Frequent Consumption of Sugar-Sweetened Soda Increases Risk of Death in Breast Cancer Patients, Study Reveals

A recent study reveals that frequent consumption of sugar-sweetened soda contributes to an increased risk of death from any cause or due to breast cancer in women.

Photo: Sugar-Sweetened Soda | InStyleHealth


Research used the data from the Western New York Exposures and Breast Cancer Study and included 927 women with incident, invasive breast cancer. All of them completed dietary recall using a food frequency questionnaire to assess the frequency of sugar-sweetened soda consumption.

It was more than of the breast cancer patients died (54.7%) over an average follow-up of 18.7 years, as established via the National Death Index. Women who frequently drank sugary beverages were more likely to have reduced survival compared with abstainers or those did not drink sugary sodas.

By utilizing the multivariable cox proportional hazards models, it revealed that comparing it with never/rarely sugar-sweetened soda intake, consumption frequency of >5 times per week conferred an increased risk of both total mortality and breast cancer-specific mortality.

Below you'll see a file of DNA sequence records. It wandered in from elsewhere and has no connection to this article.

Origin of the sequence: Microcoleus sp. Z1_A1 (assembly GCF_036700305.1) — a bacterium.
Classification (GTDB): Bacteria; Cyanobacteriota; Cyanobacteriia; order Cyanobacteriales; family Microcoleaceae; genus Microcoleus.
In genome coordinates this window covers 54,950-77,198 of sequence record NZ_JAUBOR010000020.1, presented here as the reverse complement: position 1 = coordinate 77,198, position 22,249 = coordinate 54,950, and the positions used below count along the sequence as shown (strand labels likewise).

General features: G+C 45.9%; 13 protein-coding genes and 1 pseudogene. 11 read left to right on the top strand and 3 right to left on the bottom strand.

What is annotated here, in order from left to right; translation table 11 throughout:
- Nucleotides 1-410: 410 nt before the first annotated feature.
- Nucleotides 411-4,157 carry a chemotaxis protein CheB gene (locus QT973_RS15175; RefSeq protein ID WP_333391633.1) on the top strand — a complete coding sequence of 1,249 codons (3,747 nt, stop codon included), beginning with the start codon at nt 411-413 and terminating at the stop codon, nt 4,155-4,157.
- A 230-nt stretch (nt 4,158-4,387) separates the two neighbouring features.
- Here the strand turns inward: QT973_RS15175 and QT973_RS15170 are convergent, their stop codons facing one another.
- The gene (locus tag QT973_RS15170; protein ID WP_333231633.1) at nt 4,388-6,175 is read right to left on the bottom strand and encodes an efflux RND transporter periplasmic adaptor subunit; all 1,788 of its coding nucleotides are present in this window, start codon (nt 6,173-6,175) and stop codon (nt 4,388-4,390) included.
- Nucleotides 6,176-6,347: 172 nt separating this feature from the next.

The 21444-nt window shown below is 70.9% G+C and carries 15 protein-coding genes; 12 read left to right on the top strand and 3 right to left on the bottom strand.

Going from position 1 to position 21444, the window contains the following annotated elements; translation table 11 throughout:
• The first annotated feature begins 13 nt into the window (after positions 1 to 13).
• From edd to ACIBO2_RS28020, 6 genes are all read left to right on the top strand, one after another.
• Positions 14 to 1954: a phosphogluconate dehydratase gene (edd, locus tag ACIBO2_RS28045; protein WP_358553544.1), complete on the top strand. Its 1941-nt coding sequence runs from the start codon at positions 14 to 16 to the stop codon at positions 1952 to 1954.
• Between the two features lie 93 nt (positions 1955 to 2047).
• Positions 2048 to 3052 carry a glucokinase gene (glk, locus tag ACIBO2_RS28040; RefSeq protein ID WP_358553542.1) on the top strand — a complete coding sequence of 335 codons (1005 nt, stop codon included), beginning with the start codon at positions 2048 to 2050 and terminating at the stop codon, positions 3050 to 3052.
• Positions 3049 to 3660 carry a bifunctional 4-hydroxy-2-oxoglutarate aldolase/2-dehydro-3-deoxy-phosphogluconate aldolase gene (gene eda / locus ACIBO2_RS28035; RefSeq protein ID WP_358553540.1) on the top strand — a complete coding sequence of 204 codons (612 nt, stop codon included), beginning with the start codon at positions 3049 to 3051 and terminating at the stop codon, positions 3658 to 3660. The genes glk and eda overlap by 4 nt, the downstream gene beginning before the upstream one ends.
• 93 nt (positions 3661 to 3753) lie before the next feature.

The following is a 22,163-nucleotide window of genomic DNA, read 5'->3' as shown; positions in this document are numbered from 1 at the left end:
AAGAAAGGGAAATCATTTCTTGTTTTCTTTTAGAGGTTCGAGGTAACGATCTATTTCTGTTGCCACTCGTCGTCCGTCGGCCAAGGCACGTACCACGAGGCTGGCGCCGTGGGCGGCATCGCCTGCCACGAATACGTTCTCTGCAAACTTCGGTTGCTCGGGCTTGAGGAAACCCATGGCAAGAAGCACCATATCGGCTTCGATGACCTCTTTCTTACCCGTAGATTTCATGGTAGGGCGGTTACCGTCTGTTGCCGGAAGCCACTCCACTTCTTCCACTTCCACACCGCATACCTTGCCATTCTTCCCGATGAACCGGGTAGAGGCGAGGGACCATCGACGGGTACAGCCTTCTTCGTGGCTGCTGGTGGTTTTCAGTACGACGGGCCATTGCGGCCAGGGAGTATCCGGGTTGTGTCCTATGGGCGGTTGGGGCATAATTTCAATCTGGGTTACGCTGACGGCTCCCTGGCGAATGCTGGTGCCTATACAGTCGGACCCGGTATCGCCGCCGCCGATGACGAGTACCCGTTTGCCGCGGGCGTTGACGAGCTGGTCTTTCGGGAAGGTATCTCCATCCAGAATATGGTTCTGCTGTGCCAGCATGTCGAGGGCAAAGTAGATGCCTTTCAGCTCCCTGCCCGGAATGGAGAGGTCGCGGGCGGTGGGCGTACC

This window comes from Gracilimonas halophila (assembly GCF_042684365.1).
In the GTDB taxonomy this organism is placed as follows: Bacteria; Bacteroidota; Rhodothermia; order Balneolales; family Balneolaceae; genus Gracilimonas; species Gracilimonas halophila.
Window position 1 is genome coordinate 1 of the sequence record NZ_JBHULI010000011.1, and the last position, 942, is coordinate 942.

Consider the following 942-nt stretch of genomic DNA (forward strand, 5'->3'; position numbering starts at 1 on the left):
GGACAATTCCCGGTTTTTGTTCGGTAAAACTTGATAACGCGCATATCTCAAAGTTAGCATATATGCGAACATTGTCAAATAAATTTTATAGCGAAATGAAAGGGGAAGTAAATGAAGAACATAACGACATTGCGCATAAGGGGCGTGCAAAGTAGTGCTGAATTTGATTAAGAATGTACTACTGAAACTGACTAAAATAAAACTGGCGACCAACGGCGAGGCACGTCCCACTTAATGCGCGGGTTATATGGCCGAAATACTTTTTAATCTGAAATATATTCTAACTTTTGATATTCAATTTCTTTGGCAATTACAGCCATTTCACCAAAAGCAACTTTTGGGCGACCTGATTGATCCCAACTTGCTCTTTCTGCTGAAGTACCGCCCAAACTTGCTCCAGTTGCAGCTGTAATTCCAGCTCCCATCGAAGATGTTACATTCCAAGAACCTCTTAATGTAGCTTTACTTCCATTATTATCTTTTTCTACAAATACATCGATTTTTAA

With the subgroup analyses, the risk of total mortality correlated with frequent sugar-sweetened consumption was evident among ER-positive but not ER-negative patients, among women with body mass index (BMI) above but not below the median, and among premenopausal but not postmenopausal women.

According to researchers, the current data support the existing guidelines to lower the consumption of sugar-sweetened beverages, including for women with a diagnosis of breast cancer.

 

Source: Cancer Epidemiol Biomarkers Prev 2021;doi:10.1158/1055-9965.EPI-20-1242

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